Prevention of mosquito breeding and protection from bites are the best ways to reduce your chances of being infected with mosquito-borne diseases such as West Nile Virus.
To reduce the chance of being bitten by a mosquito, all residents should follow the following recommendations:
DEET Insect Repellent
Use DEET all day, every day. Use insect repellents that contain DEET or other EPA approved repellents. Make sure to follow the directions on the label. (Mosquitoes that carry Zika bite all day, every day, not just dawn and dusk, so whenever you’re outside, use insect repellents.) View CDC's information on repellents
Wear long, loose, and light-colored clothing outside.
Dusk & Dawn
Limit outdoor activities during dusk and dawn when mosquitoes are most active. However, mosquitoes that carry Zika bite all day, every day, not just dawn and dusk, so eliminate standing water and protect yourself.
Drain or treat all standing water in and around your home or workplace. This includes any low areas where water may accumulate and items such as flower pots, cans, wheel barrows, boats, old tires, etc. that may hold water.
Any standing, stagnant water that remains for 7 to 10 days after a rain can, and usually will, produce mosquitoes. For example, one coffee can full of water has been shown to produce in excess of 10,000 mosquitoes over an entire summer season.
- Empty all water holding containers in your yard on a regular basis, at least once a week, children's wading pools, rain barrels, buckets, bird baths and stored boats are prime examples of mosquito breeding sites.
- Over-watering and poor irrigation practices are common producers of mosquitoes around the home, in parks and on golf courses. Report standing water to appropriate maintenance personnel.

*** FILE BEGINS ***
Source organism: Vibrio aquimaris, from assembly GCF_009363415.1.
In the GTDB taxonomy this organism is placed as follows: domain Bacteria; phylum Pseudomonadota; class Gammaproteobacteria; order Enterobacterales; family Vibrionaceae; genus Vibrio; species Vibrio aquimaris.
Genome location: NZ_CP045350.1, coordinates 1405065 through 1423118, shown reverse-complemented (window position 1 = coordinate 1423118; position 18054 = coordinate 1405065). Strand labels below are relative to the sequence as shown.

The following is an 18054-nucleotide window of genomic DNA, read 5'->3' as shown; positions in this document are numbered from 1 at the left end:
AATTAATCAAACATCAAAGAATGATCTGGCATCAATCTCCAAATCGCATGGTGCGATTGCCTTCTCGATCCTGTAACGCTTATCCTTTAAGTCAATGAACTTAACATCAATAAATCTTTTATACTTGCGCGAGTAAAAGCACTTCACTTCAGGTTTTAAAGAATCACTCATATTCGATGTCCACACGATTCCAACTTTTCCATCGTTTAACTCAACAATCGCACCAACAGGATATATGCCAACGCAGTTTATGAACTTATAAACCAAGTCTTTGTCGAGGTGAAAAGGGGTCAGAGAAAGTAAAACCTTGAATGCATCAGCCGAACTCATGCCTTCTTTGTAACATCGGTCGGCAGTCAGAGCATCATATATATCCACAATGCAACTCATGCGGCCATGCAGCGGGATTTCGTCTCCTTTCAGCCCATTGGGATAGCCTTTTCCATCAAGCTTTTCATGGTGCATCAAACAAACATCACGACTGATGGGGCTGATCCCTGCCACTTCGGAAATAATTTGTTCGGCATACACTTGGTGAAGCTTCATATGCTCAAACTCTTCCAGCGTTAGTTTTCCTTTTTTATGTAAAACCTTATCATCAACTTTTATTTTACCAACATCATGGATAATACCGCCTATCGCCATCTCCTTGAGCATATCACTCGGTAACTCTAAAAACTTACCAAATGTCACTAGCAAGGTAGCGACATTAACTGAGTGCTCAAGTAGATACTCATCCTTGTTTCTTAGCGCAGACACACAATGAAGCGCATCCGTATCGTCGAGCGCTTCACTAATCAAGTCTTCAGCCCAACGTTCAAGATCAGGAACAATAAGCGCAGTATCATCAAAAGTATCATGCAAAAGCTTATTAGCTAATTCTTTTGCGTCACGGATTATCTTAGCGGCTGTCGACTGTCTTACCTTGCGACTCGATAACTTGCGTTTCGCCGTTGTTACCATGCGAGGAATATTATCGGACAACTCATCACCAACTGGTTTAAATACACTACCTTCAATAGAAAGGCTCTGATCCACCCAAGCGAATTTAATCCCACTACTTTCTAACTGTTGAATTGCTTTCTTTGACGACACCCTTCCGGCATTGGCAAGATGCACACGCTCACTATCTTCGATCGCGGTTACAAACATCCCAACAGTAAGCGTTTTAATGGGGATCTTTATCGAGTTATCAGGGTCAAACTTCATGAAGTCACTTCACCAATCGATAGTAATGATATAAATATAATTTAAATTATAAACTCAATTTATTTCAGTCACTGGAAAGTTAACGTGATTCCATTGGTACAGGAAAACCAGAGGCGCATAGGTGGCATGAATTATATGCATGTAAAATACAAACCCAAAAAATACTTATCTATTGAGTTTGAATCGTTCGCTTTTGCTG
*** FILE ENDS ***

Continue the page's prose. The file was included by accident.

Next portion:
- Clean out gutters and down spouts of leaves and other debris that slows drainage.
- Maintain swimming pools circulation and filter systems, ph, and chlorine levels. (Learn more about properly maintaining your pool.)
- Clean and replace pet water containers and bird baths daily.
- Keep gambusia, a tiny native fish that eats mosquito larvae, in your backyard pond. Also known as mosquito fish, gambusia reproduces rapidly: A female gives birth to about 60 young within 16 to 28 days after mating. (Frogs can, in turn, keep the gambusia population under control.)
- Use battery-operated Water Wigglers in birdbaths since female mosquitoes won’t lay eggs in moving water.
- Toss Mosquito Dunks, containing Bti (Bacillus thuringiensis israelensis, a bacterium) in rain barrels and the basins of water features. You can also put a few small pieces of the dunks in flowerpot saucers, where irrigation water might collect. Mosquito dunks are available at the Public Health and Environmental Quality Department offices located at 300 W. Main St, 2nd Floor, Grand Prairie, TX 75050. Dunks are limited to 2 per household. View more information on the mosquito dunk larvicide
- Cast Bti granules, also known as Mosquito Bits, under dense shrubbery where mosquitoes breed in wet soil. Suggestion: Distribute it in spring and reapply during summer.
- Ditches must be kept free of vegetation and other debris to promote rapid drainage, and pond edges should be kept clean of cattails and other aquatic vegetation. This is where mosquito larvae develop and mature.